Carmes and antique dealers A bohemian and somewhat old-fashioned atmosphere reigns in Les Carmes, an old part of Toulouse very close to the Capitol. The pretty, pedestrian streets are pleasant to wander through as you admire its small squares, towers, and fine buildings. It will lead you to an area filled with antique shops - always a favourite with visitors - or towards the banks of the Garonne with their beautiful buildings.
Saint-Michel and Busca, St Agne and Rangueil Close to the Saint-Michel area of the city, whose north side is marked by the Place du Salin , the Busca area is joined on the south side by the Saouze-Loung and St Agne areas to Rangueil, which adapts to the comings and goings of its mainly student population. The university and schools here make it a city within a city. The splendor of the nearby Château Bellevue offers a striking contrast between the city's classical and modern influences.
Ramier, Recollets, Empalot, Pech-David The Garonne divides as it flows under the Saint-Michel bridge, creating the two branches that surround Ramier island. Huge complexes have been built in the middle, taking advantage of the wide-open space available: the Parc des Expositions (Exhibition Centre), the Stadium , and Ramier Park . The two branches of the river come together again to the south, near the Empalot area, which is close to the Science faculties and Pech-David hill.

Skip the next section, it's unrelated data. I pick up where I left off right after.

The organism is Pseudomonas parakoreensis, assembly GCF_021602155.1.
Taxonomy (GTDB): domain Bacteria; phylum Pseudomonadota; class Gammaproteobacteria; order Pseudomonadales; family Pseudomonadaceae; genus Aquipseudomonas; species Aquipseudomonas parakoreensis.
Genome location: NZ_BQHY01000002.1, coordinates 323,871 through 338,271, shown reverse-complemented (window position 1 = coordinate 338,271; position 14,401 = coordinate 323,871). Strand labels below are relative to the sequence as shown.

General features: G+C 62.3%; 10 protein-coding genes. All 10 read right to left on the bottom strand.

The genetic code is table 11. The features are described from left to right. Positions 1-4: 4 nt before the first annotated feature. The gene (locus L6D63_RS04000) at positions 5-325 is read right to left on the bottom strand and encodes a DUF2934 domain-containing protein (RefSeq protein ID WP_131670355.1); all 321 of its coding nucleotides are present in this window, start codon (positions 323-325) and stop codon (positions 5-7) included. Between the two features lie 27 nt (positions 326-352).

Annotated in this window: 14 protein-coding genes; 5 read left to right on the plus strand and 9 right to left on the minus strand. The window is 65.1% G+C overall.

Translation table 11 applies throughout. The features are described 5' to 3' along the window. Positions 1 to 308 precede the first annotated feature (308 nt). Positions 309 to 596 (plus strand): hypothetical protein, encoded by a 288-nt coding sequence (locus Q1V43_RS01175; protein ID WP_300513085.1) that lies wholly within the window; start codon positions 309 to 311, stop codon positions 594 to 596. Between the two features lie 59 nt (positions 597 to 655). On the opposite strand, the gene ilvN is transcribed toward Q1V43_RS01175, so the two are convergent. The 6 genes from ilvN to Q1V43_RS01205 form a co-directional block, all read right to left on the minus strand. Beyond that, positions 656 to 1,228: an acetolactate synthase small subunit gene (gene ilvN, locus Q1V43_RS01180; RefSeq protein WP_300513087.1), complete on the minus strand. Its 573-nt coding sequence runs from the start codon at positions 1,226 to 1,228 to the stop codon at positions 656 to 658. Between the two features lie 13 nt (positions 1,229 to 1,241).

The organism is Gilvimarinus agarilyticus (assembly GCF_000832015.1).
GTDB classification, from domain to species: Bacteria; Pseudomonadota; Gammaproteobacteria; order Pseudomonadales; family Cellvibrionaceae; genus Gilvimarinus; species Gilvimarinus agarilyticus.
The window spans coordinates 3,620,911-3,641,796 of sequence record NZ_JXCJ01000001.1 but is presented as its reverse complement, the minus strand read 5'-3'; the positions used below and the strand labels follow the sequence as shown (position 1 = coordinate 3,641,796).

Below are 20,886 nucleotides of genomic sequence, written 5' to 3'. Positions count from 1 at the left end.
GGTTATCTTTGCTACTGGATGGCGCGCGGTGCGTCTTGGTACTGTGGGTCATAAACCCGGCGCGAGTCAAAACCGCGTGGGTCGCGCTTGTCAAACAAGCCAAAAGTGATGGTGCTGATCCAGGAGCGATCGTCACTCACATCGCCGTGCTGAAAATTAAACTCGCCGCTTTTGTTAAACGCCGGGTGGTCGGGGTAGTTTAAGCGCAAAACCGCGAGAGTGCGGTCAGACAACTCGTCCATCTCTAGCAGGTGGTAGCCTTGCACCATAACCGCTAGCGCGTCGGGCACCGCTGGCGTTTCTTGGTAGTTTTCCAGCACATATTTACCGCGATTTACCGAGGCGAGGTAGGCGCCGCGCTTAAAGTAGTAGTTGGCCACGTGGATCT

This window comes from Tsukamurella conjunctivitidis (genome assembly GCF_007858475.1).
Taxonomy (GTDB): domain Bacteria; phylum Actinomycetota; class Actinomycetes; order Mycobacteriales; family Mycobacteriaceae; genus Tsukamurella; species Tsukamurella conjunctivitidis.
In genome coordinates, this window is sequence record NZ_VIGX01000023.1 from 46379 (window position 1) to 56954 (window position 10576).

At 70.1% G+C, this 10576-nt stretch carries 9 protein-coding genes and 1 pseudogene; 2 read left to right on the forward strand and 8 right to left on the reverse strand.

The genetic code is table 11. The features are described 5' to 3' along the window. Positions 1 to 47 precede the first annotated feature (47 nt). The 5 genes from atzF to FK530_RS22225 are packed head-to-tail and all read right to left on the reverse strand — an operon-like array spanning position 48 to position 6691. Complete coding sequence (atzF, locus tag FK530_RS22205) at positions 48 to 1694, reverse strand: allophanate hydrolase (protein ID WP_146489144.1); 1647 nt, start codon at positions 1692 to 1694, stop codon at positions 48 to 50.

Westwards and the areas on the left bank
Saint-Cyprien and Bourrasol In tune with the river, life in these areas is more carefree. Joined to the epicenter of Toulouse by the Saint-Pierre bridge and the Pont Neuf , they offer magnificent views over the Garonne, which you can also enjoy from the Jardin Raymond-IV , from Hôtel-Dieu Saint-Jacques or even from the pleasant Prairie des Filtres . Wonderfully transformed, places such as these are today much sought-after areas in Toulouse, where unusually, private clinics old and new exist alongside arts centers and museums ( Espace Saint-Cyprien , Espace d'Art Moderne et Contemporain - Modern and Contemporary Arts Center -, Centre Municipal de l'Affiche, de la Carte Postale et de l'Art Graphique - a city arts center devoted to posters, postcards, and graphic arts.)
Purpan, Casselardit, Croix-de-Pierre, Arènes, Mirail These are the industrial areas of Casselardit and St-Martin-du-Touch. Saint-Cyprien leads you towards the hustle and bustle of the shops in Patte-d'Oie, and then towards the areas of Arènes and Croix-de-Pierre, where Rapas cemetery and the Ecole Normale (a teacher training center) are situated. To the south-west, after Fontaine-Lestang, the industrial and residential areas of La Faourette, Bagatelle, Bellefontaine, Reynerie, Papus and le Mirail open onto the greenery of the Ramee sports and recreation park.